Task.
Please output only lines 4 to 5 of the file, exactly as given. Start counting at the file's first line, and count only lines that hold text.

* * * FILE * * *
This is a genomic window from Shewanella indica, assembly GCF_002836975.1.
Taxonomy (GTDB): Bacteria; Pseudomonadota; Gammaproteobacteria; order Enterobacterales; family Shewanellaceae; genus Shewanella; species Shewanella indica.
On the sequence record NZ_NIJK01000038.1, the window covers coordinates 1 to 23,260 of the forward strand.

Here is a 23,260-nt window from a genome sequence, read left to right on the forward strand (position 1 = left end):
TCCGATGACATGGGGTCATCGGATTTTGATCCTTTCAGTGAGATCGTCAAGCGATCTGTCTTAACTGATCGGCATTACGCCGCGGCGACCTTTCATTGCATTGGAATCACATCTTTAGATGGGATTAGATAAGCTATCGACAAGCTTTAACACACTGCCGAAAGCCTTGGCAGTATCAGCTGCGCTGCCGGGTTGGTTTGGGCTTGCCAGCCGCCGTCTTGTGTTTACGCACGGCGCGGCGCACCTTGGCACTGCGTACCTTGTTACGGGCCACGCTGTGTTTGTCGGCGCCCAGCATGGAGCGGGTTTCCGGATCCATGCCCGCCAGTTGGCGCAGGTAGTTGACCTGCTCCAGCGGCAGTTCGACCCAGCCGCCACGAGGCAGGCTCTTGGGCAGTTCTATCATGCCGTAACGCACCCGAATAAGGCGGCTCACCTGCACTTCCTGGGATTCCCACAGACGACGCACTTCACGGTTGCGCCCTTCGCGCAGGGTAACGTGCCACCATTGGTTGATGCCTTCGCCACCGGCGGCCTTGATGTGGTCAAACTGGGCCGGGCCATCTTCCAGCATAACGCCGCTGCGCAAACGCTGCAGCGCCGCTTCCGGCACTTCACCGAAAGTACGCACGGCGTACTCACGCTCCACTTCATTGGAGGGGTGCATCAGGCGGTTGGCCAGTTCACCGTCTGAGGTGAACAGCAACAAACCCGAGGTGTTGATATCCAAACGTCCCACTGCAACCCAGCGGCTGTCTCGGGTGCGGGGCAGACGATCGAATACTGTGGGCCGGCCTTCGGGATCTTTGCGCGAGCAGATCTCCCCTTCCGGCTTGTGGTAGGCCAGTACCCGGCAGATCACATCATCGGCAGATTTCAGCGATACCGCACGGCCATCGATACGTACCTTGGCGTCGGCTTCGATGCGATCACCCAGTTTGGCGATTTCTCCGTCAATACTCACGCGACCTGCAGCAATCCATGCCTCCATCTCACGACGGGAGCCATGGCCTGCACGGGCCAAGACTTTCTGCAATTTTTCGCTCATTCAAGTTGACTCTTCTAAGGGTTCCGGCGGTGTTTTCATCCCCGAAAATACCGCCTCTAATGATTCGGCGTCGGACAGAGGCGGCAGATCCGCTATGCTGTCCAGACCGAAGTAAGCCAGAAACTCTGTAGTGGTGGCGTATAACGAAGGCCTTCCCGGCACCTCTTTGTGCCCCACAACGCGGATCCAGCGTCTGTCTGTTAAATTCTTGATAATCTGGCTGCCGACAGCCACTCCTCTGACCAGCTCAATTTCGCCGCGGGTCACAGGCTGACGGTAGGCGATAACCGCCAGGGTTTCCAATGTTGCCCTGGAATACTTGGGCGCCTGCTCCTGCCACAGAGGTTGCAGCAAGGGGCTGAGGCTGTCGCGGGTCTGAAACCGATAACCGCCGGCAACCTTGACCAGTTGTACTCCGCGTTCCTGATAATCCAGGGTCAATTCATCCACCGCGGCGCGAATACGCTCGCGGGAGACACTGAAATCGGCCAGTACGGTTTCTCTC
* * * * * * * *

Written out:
Here is a 23,260-nt window from a genome sequence, read left to right on the forward strand (position 1 = left end):
TCCGATGACATGGGGTCATCGGATTTTGATCCTTTCAGTGAGATCGTCAAGCGATCTGTCTTAACTGATCGGCATTACGCCGCGGCGACCTTTCATTGCATTGGAATCACATCTTTAGATGGGATTAGATAAGCTATCGACAAGCTTTAACACACTGCCGAAAGCCTTGGCAGTATCAGCTGCGCTGCCGGGTTGGTTTGGGCTTGCCAGCCGCCGTCTTGTGTTTACGCACGGCGCGGCGCACCTTGGCACTGCGTACCTTGTTACGGGCCACGCTGTGTTTGTCGGCGCCCAGCATGGAGCGGGTTTCCGGATCCATGCCCGCCAGTTGGCGCAGGTAGTTGACCTGCTCCAGCGGCAGTTCGACCCAGCCGCCACGAGGCAGGCTCTTGGGCAGTTCTATCATGCCGTAACGCACCCGAATAAGGCGGCTCACCTGCACTTCCTGGGATTCCCACAGACGACGCACTTCACGGTTGCGCCCTTCGCGCAGGGTAACGTGCCACCATTGGTTGATGCCTTCGCCACCGGCGGCCTTGATGTGGTCAAACTGGGCCGGGCCATCTTCCAGCATAACGCCGCTGCGCAAACGCTGCAGCGCCGCTTCCGGCACTTCACCGAAAGTACGCACGGCGTACTCACGCTCCACTTCATTGGAGGGGTGCATCAGGCGGTTGGCCAGTTCACCGTCTGAGGTGAACAGCAACAAACCCGAGGTGTTGATATCCAAACGTCCCACTGCAACCCAGCGGCTGTCTCGGGTGCGGGGCAGACGATCGAATACTGTGGGCCGGCCTTCGGGATCTTTGCGCGAGCAGATCTCCCCTTCCGGCTTGTGGTAGGCCAGTACCCGGCAGATCACATCATCGGCAGATTTCAGCGATACCGCACGGCCATCGATACGTACCTTGGCGTCGGCTTCGATGCGATCACCCAGTTTGGCGATTTCTCCGTCAATACTCACGCGACCTGCAGCAATCCATGCCTCCATCTCACGACGGGAGCCATGGCCTGCACGGGCCAAGACTTTCTGCAATTTTTCGCTCATTCAAGTTGACTCTTCTAAGGGTTCCGGCGGTGTTTTCATCCCCGAAAATACCGCCTCTAATGATTCGGCGTCGGACAGAGGCGGCAGATCCGCTATGCTGTCCAGACCGAAGTAAGCCAGAAACTCTGTAGTGGTGGCGTATAACGAAGGCCTTCCCGGCACCTCTTTGTGCCCCACAACGCGGATCCAGCGTCTGTCTGTTAAATTCTTGATAATCTGGCTGCCGACAGCCACTCCTCTGACCAGCTCAATTTCGCCGCGGGTCACAGGCTGACGGTAGGCGATAACCGCCAGGGTTTCCAATGTTGCCCTGGAATACTTGGGCGCCTGCTCCTGCCACAGAGGTTGCAGCAAGGGGCTGAGGCTGTCGCGGGTCTGAAACCGATAACCGCCGGCAACCTTGACCAGTTGTACTCCGCGTTCCTGATAATCCAGGGTCAATTCATCCACCGCGGCGCGAATACGCTCGCGGGAGACACTGAAATCGGCCAGTACGGTTTCTCTC